Australian Herbicide Resistance Initiative (AHRI)

Never mix trifluralin and…

Triple disc of machine for agriculture

Mum – ‘blue and green should never be seen’

Wife – ‘never mix swirls and stripes’

Dad – ‘never drink on an empty stomach’

Sam Kleemann – ‘never mix trifluralin and a single disc seeder’.

It will come as no surprise to many that researcher Sam Kleemann from the University of Adelaide found that trifluralin gave poor ryegrass control and reduced crop establishment when wheat was sown with a single disc opener in three trials between 2008 and 2012. Some growers favour single disc, zero till seeding because the lack of soil disturbance may reduce weed emergence. Sam observed this phenomenon in one trial, however the low ryegrass number in the zero till plots went on to produce a lot of seed due to low competition from the crop.

What is encouraging from this research is that some triple disc seeders do throw enough soil to incorporate trifluralin and give good crop establishment. Sam also found that the new herbicides Boxer Gold® and Sakura® gave good weed control with good crop safety with a range of seeding machinery, although these new herbicides are not currently recommended for use with disc seeders in Australia.

Single disc seeder + trifluralin = poor crop establishment + poor weed control


Sakura + Single disc seeder = good crop establishment + excellent ryegrass control


This AHRI insight is a summary of research that was conducted by Sam Kleemann, Chris Preston and Gurjeet Gill from the University of Adelaide. The research was published in the Weed Science Society of America journal in April 2014.

We know three things about trifluralin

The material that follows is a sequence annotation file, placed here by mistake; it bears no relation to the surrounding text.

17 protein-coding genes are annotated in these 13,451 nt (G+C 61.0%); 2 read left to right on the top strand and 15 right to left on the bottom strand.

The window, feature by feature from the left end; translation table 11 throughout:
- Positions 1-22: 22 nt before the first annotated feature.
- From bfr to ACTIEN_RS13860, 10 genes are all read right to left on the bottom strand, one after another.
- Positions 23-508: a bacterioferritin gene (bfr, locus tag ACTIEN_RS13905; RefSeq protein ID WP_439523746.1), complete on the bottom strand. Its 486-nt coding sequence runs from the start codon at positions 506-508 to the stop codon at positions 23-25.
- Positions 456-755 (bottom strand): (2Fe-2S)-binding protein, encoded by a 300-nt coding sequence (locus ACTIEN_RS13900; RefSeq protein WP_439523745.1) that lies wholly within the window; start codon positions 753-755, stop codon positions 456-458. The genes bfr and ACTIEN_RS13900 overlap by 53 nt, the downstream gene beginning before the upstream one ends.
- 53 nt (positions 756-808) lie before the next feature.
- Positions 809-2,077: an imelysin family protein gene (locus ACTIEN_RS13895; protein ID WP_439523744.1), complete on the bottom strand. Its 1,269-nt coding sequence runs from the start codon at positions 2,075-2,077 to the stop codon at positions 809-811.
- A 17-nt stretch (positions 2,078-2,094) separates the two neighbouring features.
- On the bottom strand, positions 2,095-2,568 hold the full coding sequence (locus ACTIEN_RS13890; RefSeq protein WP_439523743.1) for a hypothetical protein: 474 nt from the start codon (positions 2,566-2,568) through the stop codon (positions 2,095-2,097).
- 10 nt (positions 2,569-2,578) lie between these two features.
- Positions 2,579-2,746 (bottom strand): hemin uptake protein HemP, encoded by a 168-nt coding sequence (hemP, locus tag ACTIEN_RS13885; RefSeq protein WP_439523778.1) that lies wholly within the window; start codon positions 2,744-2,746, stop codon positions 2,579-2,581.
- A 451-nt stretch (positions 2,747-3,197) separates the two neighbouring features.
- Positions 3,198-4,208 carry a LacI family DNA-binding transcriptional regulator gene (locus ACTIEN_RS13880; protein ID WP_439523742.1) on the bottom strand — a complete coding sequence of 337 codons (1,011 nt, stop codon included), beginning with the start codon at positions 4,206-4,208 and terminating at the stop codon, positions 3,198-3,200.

1. It must be incorporated into the soil soon after application to avoid losses through volatilisation. A very thin layer of soil is enough to stop volatilization of trifluralin.
  2. It is tightly bound to organic matter so interception by crop residues on the soil surface can reduce its effectiveness.
  3. Mixing trifluralin with wheat seed results in significant reductions in wheat establishment. Ideally a seeding system should provide some separation between crop seed and trifluralin.

There are three rules that every agronomist lives by. In priority order;

  1. Don’t kill the crop
  2. Kill the pest (weeds, insect, disease)
  3. Achieve 1 and 2 at the lowest possible cost.

In this research, Sam Kleemann found that the combination of trifluralin and single disc seeding broke rules 1 & 2 – crop damage and poor weed control – worst case scenario. At least trifluralin is cheap!

Rule #1 – don’t kill the crop

Crop Establishment

Trifluralin 1.5 L/ha roughly halved the establishment of wheat sown with a single disc opener at each of three trials.


Boxer Gold® also caused a reduction in wheat establishment sown with a single disc in 2011 and 2012.


Rule #2 – kill the weeds

Ryegrass control

The 2012 trial gave the best comparison in ryegrass control between seeding systems and herbicides.